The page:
11 Songs, 48 Minutes

EDITORS’ NOTES

The pairing of bluegrass virtuoso Ricky Skaggs and piano-centric singer/songwriter Bruce Hornsby is not as surprising as it first seems. Skaggs’ traditionalism has been colored by a touch of pop, and Hornsby’s commercial instincts haven’t prevented him from showing his folk roots. This 2007 collaboration brings out the best in them both — when Skaggs’ mandolin meshes with Hornsby’s light-fingered keyboard work, the effect is enrapturing. There’s a timeless mood to many of the tracks, whether the duo is interpreting an old-time ballad like “Across The Rocky Mountains” or re-working Hornsby’s “A Night On The Town” and “Mandolin Rain.” Skaggs’ playing is particularly graceful on the sprightly instrumental “Stubb,” Hornsby gives a warm vocal performance on the small-town vignette “The Dreaded Spoon,” and Celtic tones light up the beautifully-rendered “Crown Of Jewels.” The support players acquit themselves well, with fiddlers Andy Leftwich and Stuart Duncan slipping in some especially deft licks. The album’s key guest star, though, is singer John Anderson, who contributes a hilariously understated vocal to the album’s oddball remake of Ricky James’ “Super Freak.” Ricky Skaggs & Bruce Hornsby is a match-up that deserves a repeat engagement.

EDITORS’ NOTES

The pairing of bluegrass virtuoso Ricky Skaggs and piano-centric singer/songwriter Bruce Hornsby is not as surprising as it first seems. Skaggs’ traditionalism has been colored by a touch of pop, and Hornsby’s commercial instincts haven’t prevented him from showing his folk roots. This 2007 collaboration brings out the best in them both — when Skaggs’ mandolin meshes with Hornsby’s light-fingered keyboard work, the effect is enrapturing. There’s a timeless mood to many of the tracks, whether the duo is interpreting an old-time ballad like “Across The Rocky Mountains” or re-working Hornsby’s “A Night On The Town” and “Mandolin Rain.” Skaggs’ playing is particularly graceful on the sprightly instrumental “Stubb,” Hornsby gives a warm vocal performance on the small-town vignette “The Dreaded Spoon,” and Celtic tones light up the beautifully-rendered “Crown Of Jewels.” The support players acquit themselves well, with fiddlers Andy Leftwich and Stuart Duncan slipping in some especially deft licks. The album’s key guest star, though, is singer John Anderson, who contributes a hilariously understated vocal to the album’s oddball remake of Ricky James’ “Super Freak.” Ricky Skaggs & Bruce Hornsby is a match-up that deserves a repeat engagement.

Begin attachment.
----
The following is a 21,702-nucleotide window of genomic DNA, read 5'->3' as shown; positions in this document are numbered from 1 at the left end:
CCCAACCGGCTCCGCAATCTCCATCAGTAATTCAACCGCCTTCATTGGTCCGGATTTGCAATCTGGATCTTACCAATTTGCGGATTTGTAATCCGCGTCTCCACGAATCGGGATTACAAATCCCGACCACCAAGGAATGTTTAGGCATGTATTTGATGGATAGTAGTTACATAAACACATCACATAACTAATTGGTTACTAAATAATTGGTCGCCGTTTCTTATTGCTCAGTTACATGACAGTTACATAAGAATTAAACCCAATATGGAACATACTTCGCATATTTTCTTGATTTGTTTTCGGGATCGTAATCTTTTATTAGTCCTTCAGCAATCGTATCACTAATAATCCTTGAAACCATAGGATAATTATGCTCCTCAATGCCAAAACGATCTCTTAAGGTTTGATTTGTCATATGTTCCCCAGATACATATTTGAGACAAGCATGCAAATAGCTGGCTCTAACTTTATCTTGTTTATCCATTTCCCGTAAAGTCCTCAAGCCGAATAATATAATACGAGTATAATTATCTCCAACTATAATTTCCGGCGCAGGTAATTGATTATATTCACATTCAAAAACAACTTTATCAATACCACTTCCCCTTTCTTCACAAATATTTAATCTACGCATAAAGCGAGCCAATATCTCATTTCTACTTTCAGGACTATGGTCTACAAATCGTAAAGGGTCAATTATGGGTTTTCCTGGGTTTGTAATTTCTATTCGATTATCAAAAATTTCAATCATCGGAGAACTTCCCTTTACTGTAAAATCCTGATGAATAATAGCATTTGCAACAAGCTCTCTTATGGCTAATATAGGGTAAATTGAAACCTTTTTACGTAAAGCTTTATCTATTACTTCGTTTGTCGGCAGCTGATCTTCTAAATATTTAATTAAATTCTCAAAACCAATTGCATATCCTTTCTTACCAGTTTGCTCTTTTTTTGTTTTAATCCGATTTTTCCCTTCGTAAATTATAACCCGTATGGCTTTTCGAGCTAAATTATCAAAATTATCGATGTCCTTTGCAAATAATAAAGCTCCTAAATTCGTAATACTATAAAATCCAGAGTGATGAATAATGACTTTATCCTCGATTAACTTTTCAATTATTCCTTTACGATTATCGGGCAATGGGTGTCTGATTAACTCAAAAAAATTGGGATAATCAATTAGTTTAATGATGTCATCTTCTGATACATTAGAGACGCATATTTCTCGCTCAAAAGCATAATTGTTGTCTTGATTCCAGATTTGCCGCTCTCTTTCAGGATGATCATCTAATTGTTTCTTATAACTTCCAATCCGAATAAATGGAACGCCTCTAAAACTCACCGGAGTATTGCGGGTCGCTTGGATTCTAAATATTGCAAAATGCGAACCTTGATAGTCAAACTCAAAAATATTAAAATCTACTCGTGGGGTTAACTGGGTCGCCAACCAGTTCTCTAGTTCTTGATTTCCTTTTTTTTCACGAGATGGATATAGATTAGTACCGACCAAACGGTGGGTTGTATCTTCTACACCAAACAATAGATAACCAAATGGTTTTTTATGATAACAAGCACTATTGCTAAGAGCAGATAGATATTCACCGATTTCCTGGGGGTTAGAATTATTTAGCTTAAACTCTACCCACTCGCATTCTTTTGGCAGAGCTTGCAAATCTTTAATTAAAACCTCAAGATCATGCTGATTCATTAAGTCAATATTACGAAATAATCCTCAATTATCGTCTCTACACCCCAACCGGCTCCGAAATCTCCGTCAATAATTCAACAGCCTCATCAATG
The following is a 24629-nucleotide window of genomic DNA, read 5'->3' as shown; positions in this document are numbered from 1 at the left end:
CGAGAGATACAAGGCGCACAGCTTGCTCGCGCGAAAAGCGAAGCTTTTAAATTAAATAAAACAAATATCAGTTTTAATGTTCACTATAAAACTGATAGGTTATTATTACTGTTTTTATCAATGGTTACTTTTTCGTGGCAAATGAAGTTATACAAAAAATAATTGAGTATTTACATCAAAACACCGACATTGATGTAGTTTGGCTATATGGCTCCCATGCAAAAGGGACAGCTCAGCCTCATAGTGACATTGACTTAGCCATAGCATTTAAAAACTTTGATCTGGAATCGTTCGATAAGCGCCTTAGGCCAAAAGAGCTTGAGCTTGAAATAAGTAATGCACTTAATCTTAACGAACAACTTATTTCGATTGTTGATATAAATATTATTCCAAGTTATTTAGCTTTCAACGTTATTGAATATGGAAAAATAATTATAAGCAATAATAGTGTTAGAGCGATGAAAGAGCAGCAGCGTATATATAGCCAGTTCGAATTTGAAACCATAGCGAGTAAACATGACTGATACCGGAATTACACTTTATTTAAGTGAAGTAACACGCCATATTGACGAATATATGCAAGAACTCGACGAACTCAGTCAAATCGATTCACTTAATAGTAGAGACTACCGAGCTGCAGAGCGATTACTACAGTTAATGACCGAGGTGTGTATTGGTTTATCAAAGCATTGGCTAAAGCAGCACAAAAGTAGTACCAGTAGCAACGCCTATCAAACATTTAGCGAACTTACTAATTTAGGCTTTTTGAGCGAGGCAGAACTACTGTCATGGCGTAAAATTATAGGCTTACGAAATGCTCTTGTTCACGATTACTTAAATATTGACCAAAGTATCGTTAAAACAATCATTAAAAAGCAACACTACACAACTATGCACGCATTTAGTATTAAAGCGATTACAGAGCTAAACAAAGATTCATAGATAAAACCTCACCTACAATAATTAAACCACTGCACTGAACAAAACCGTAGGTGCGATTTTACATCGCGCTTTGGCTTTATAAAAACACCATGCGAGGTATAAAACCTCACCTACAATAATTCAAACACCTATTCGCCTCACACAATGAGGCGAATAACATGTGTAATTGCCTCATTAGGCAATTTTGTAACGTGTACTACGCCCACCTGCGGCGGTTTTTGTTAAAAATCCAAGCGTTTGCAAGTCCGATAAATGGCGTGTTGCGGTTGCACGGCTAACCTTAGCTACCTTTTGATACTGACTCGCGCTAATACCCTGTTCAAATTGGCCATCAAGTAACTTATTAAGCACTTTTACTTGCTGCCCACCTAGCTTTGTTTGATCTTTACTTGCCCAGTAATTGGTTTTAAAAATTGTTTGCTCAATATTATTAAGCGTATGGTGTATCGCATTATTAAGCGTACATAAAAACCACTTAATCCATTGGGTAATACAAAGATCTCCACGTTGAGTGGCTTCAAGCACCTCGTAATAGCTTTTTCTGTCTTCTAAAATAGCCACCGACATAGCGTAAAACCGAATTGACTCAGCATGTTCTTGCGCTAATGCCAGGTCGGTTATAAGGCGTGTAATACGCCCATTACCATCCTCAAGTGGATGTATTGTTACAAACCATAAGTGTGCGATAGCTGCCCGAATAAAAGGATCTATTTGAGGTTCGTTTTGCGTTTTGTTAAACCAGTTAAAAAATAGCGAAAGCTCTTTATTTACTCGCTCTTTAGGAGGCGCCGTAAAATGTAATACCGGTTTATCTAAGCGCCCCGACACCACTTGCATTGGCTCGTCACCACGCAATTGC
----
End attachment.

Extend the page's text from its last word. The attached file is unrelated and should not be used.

TITLE TIME

More By Bruce Hornsby

You May Also Like